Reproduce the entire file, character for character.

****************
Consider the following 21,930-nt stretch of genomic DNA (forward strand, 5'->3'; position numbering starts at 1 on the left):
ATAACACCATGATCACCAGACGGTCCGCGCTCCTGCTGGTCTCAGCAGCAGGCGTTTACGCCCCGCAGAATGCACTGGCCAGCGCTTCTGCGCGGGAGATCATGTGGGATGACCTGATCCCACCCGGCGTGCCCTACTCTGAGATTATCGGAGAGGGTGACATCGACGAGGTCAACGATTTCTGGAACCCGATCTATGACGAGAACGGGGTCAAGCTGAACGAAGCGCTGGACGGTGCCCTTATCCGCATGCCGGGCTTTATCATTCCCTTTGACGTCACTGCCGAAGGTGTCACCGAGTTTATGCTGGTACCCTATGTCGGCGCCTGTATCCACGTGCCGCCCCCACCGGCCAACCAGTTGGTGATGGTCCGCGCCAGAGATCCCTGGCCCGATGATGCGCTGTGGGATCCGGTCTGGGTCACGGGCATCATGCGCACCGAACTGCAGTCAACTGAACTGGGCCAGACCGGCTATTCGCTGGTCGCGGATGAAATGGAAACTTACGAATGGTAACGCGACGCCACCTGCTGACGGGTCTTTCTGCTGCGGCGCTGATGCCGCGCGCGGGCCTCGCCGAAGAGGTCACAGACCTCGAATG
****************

Consider the following 21,930-nt stretch of genomic DNA (forward strand, 5'->3'; position numbering starts at 1 on the left):
ATAACACCATGATCACCAGACGGTCCGCGCTCCTGCTGGTCTCAGCAGCAGGCGTTTACGCCCCGCAGAATGCACTGGCCAGCGCTTCTGCGCGGGAGATCATGTGGGATGACCTGATCCCACCCGGCGTGCCCTACTCTGAGATTATCGGAGAGGGTGACATCGACGAGGTCAACGATTTCTGGAACCCGATCTATGACGAGAACGGGGTCAAGCTGAACGAAGCGCTGGACGGTGCCCTTATCCGCATGCCGGGCTTTATCATTCCCTTTGACGTCACTGCCGAAGGTGTCACCGAGTTTATGCTGGTACCCTATGTCGGCGCCTGTATCCACGTGCCGCCCCCACCGGCCAACCAGTTGGTGATGGTCCGCGCCAGAGATCCCTGGCCCGATGATGCGCTGTGGGATCCGGTCTGGGTCACGGGCATCATGCGCACCGAACTGCAGTCAACTGAACTGGGCCAGACCGGCTATTCGCTGGTCGCGGATGAAATGGAAACTTACGAATGGTAACGCGACGCCACCTGCTGACGGGTCTTTCTGCTGCGGCGCTGATGCCGCGCGCGGGCCTCGCCGAAGAGGTCACAGACCTCGAATG